In verses 26-27, the Psalmist exercises his memory, thinking on God’s answered prayers. Laying prostrate in the dust is the posture for learning.
When the believer is down and almost out, he needs to look back to God’s past answered prayers and faithfulness, he needs to see the learning opportunity, and cry out so that his soul can at least behold God’s wonders, although stuck the ground.
I am dissolved in tears (28-29)
28 My soul weeps because of grief;
Strengthen me according to Your word.
29 Remove the false way from me,
And graciously grant me Your law.
This is the second lament and it is like the first. The glued soul is now the dissolving soul. The ESV says, “My soul melts away from sorrow.” The exile knows loneliness and fear, and the sorrow that ensues. He feels the weight of it, but he also feels it melting his very soul, sapping away his strength and his vitality. Indeed, “My faith burns low, my hope burns low.” The only thing to do is cry out, “Strengthen me according to Thy Word!” God’s child, in exile, needs spiritual strength, his faith needs to be reinforced, his soul needs to be revived.
He begs, in his second petition, “remove the false way from me.” The false way could be the way of the Babylonians, which would have been antithetical to God’s way. The Psalmist feels the pressure of the opposing worldview. He pleads for God, by His grace, to grant him His law. To receive God’s Torah, God’s instruction, is indeed an act of grace. Contrasted with the false way, the way which leads away from God, the Psalmist pleads for the gracious teaching of God’s law which would lead him in God’s way and to God.
I stick to Your Word (30-32)
30 I have chosen the faithful way;
I have placed Your ordinances before me.
31 I cling to Your testimonies;
O Lord, do not put me to shame!
32 I shall run the way of Your commandments,
For You will enlarge my heart.
God has answered once again! He has revived, He has strengthened His child. The evidence of answered prayer is the determination of the Psalmist here. He has determined in his own heart that the false way will not allure him, he will remain on the faithful way, the way of loyalty to God and His Word. Think of Daniel here. How many times was he tempted to the false way, either false worship or compromise of his own convictions, and yet God strengthened Daniel to be faithful and to stick to the Word.
The Psalmist, whose soul was stuck to the dirt, is now making the conscious commitment to keep the Word front and center in his own heart and mind. He says, “I stick to your Word!” (31a). The grace-empowered determination to say, ‘I am clinging to the Word, it is my life and I won’t let go,” is God’s answer for revival and strength.
The Psalmist is aware how much is at stake, “O Yahweh, do not put me to shame!” Throughout this Psalm we encounter again and again the Psalmist’s determination and then his immediate reliance on God’s grace. “Leave me not to myself, lest I become a shame to myself, and an offense to Thy Church” (Bridges, 75).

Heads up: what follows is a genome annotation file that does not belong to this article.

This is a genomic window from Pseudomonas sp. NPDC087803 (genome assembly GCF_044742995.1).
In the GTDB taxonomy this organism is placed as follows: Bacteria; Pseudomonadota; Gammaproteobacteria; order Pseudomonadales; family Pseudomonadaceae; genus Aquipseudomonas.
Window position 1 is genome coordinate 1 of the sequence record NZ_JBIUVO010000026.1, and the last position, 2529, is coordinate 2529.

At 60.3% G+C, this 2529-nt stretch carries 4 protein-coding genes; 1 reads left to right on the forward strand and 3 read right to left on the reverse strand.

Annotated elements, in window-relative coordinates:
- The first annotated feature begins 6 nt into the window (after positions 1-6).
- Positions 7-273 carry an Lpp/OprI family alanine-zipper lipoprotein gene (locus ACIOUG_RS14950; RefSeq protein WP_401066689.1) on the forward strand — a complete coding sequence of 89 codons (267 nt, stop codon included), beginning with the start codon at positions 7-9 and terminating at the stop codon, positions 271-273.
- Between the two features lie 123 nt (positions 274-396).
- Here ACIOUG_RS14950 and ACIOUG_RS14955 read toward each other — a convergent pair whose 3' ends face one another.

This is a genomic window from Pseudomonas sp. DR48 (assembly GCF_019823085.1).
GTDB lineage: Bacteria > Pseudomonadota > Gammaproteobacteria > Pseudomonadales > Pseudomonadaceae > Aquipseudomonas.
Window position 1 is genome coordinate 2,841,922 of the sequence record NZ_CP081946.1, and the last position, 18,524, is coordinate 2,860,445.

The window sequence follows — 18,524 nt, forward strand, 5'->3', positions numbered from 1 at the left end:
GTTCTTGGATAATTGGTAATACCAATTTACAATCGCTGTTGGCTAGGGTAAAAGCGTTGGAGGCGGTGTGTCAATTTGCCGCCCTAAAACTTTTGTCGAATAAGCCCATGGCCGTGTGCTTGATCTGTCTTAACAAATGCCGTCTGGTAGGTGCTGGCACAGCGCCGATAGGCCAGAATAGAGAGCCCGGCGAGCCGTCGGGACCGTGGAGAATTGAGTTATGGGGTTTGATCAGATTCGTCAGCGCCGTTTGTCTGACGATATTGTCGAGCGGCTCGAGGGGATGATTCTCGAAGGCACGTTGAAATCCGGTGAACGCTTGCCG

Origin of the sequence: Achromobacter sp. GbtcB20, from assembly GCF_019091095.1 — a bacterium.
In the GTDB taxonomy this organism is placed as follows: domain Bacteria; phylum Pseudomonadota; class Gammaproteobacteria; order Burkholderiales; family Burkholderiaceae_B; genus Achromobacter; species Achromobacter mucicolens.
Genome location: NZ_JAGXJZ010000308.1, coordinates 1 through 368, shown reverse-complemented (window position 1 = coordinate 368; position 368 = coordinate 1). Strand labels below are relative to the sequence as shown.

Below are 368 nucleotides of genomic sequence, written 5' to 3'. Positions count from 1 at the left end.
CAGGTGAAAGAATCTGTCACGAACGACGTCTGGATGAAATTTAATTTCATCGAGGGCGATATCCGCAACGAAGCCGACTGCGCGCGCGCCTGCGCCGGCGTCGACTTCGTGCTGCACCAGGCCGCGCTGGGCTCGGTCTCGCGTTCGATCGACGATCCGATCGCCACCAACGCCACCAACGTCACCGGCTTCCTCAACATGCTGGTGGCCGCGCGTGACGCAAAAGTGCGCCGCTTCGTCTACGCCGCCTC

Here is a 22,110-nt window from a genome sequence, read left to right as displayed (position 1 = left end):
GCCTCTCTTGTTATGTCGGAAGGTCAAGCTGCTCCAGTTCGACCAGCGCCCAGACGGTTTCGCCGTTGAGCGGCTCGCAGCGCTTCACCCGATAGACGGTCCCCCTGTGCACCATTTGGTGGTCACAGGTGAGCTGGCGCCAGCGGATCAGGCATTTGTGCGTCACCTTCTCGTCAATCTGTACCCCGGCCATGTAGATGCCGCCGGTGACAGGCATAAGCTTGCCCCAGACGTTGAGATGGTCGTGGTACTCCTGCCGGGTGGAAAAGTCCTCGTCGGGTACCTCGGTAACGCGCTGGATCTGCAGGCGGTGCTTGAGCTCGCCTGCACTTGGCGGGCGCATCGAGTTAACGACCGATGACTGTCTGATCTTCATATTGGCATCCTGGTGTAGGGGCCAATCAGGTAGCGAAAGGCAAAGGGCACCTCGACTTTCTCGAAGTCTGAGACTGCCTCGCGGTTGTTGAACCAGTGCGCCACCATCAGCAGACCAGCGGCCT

The final verse is triumphant confidence. The soul that starts out stuck to the dirt is now ready to run. God, in reviving grace, has given him his second wind. He knows he will run in the way of God’s commandments because God is going to enlarge his heart, that is energize his affections, deepen his love and loyalty. God loves to answer prayer in this way, He loves it when His children, though stuck to the dirt and dissolved in tears, look to Him with confidence and say, “Father, I am going to energetically purse You and a life of holiness and obedience because You are going to empower my heart for this pursuit!”
When the Psalmist was stuck, when he was melting, he remembered how God had heard him in the past, and then pled for life and strength in the present and committed to grace-empowered obedience for the future. Child of God, when you are glued to the ground, look up. When your soul is dissolving in tears, polish God’s monuments of faithfulness to you along your way. Cry out! Plead for life and strength. Voice your confidence in God’s grace to do for you what you cannot do for yourself. Cry out, as Christina Rossetti said,
Lord, thou art Life, though I be dead; love’s fire thou art, however cold I be:
nor heav’n have I, nor place to lay my head, nor home, but thee.
Gimmel (g) Stanza (17-24)
The aleph stanza (1-8) focused on the happiness of an obedient life. The beth stanza (9-16) showed how to live a pure life by the Word of God. The gimmel stanza (17-24) speaks to dealing with outside pressure and hostility. There is a progression. If we, by grace, live a life of obedience to God, seeking to order our lives according to His Word, then we will face pressure from the world. This stanza, which has Daniel written all over it, shows how to cope with hostility, insult, gossip, and opposition.
Petition for God’s Abundant Supply (17)
17 Deal bountifully with Your servant,
That I may live and keep Your word.
The Psalmist calls himself God’s “servant.” He is trying to live faithfully to God. He is trying to live a life dedicated to the Lord. But he is also convinced that unless God does something for him, he will not live (literally) and unless God does something for him, he will not be revived in his soul. Daniel in Daniel 1 is a good example of this. Daniel put his life on the line for the sake of his own conscience and refused to eat the delicacies from the king’s table. Instead he chose to eat vegetables, and opened himself up to severe punishment, even death. Daniel was utterly dependent on God to deal bountifully with him, preserve his life, so that Daniel could keep on living and obeying the Word of God.
Petition for illumination from the Word (18-20)
18 Open my eyes, that I may behold
Wonderful things from Your law.